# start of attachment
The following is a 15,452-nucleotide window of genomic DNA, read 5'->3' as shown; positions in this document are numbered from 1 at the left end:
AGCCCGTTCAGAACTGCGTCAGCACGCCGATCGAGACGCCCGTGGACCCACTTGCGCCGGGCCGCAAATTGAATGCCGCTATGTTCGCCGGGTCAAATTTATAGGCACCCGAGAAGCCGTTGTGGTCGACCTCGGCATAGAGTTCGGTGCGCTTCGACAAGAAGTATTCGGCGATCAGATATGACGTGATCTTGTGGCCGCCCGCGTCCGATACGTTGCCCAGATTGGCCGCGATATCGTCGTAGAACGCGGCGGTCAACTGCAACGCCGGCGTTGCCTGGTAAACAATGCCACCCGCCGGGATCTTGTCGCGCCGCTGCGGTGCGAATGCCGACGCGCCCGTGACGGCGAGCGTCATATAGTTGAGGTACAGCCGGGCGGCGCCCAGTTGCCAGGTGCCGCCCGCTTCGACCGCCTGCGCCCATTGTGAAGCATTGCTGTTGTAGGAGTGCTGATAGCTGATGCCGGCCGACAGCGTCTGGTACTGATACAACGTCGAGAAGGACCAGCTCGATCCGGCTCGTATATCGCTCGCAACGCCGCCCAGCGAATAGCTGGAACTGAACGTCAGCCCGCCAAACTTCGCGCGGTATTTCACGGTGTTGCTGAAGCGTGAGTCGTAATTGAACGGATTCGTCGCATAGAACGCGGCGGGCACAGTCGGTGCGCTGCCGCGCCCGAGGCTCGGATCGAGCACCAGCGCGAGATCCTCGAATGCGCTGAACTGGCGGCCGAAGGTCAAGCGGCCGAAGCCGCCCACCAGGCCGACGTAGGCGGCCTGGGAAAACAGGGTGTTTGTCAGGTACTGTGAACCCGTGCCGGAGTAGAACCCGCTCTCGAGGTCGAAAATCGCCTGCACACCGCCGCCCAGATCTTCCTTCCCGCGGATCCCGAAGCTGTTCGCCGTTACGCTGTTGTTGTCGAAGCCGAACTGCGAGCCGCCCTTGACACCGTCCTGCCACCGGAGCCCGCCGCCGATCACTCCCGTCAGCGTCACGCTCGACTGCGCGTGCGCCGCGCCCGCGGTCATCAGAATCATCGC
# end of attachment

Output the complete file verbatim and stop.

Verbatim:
The following is a 15,452-nucleotide window of genomic DNA, read 5'->3' as shown; positions in this document are numbered from 1 at the left end:
AGCCCGTTCAGAACTGCGTCAGCACGCCGATCGAGACGCCCGTGGACCCACTTGCGCCGGGCCGCAAATTGAATGCCGCTATGTTCGCCGGGTCAAATTTATAGGCACCCGAGAAGCCGTTGTGGTCGACCTCGGCATAGAGTTCGGTGCGCTTCGACAAGAAGTATTCGGCGATCAGATATGACGTGATCTTGTGGCCGCCCGCGTCCGATACGTTGCCCAGATTGGCCGCGATATCGTCGTAGAACGCGGCGGTCAACTGCAACGCCGGCGTTGCCTGGTAAACAATGCCACCCGCCGGGATCTTGTCGCGCCGCTGCGGTGCGAATGCCGACGCGCCCGTGACGGCGAGCGTCATATAGTTGAGGTACAGCCGGGCGGCGCCCAGTTGCCAGGTGCCGCCCGCTTCGACCGCCTGCGCCCATTGTGAAGCATTGCTGTTGTAGGAGTGCTGATAGCTGATGCCGGCCGACAGCGTCTGGTACTGATACAACGTCGAGAAGGACCAGCTCGATCCGGCTCGTATATCGCTCGCAACGCCGCCCAGCGAATAGCTGGAACTGAACGTCAGCCCGCCAAACTTCGCGCGGTATTTCACGGTGTTGCTGAAGCGTGAGTCGTAATTGAACGGATTCGTCGCATAGAACGCGGCGGGCACAGTCGGTGCGCTGCCGCGCCCGAGGCTCGGATCGAGCACCAGCGCGAGATCCTCGAATGCGCTGAACTGGCGGCCGAAGGTCAAGCGGCCGAAGCCGCCCACCAGGCCGACGTAGGCGGCCTGGGAAAACAGGGTGTTTGTCAGGTACTGTGAACCCGTGCCGGAGTAGAACCCGCTCTCGAGGTCGAAAATCGCCTGCACACCGCCGCCCAGATCTTCCTTCCCGCGGATCCCGAAGCTGTTCGCCGTTACGCTGTTGTTGTCGAAGCCGAACTGCGAGCCGCCCTTGACACCGTCCTGCCACCGGAGCCCGCCGCCGATCACTCCCGTCAGCGTCACGCTCGACTGCGCGTGCGCCGCGCCCGCGGTCATCAGAATCATCGC